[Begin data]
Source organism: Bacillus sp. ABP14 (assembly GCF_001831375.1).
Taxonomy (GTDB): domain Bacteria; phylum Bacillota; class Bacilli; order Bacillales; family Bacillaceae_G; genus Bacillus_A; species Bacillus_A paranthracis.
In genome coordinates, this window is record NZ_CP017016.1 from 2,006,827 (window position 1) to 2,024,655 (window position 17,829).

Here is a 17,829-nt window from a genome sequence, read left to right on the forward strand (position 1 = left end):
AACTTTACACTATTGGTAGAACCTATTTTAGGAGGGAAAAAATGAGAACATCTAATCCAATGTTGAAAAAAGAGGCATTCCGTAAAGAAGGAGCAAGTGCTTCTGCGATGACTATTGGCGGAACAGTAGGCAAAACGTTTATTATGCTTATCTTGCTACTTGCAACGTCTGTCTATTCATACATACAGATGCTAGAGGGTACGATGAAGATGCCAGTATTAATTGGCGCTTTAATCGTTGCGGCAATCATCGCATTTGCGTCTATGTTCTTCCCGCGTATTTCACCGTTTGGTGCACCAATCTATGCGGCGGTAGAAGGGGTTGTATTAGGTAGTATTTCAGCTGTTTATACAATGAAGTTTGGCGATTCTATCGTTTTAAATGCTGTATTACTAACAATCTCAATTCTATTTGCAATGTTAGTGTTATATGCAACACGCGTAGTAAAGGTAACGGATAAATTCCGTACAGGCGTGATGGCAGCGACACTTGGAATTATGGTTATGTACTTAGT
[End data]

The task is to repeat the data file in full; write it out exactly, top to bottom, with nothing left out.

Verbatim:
Source organism: Bacillus sp. ABP14 (assembly GCF_001831375.1).
Taxonomy (GTDB): domain Bacteria; phylum Bacillota; class Bacilli; order Bacillales; family Bacillaceae_G; genus Bacillus_A; species Bacillus_A paranthracis.
In genome coordinates, this window is record NZ_CP017016.1 from 2,006,827 (window position 1) to 2,024,655 (window position 17,829).

Here is a 17,829-nt window from a genome sequence, read left to right on the forward strand (position 1 = left end):
AACTTTACACTATTGGTAGAACCTATTTTAGGAGGGAAAAAATGAGAACATCTAATCCAATGTTGAAAAAAGAGGCATTCCGTAAAGAAGGAGCAAGTGCTTCTGCGATGACTATTGGCGGAACAGTAGGCAAAACGTTTATTATGCTTATCTTGCTACTTGCAACGTCTGTCTATTCATACATACAGATGCTAGAGGGTACGATGAAGATGCCAGTATTAATTGGCGCTTTAATCGTTGCGGCAATCATCGCATTTGCGTCTATGTTCTTCCCGCGTATTTCACCGTTTGGTGCACCAATCTATGCGGCGGTAGAAGGGGTTGTATTAGGTAGTATTTCAGCTGTTTATACAATGAAGTTTGGCGATTCTATCGTTTTAAATGCTGTATTACTAACAATCTCAATTCTATTTGCAATGTTAGTGTTATATGCAACACGCGTAGTAAAGGTAACGGATAAATTCCGTACAGGCGTGATGGCAGCGACACTTGGAATTATGGTTATGTACTTAGT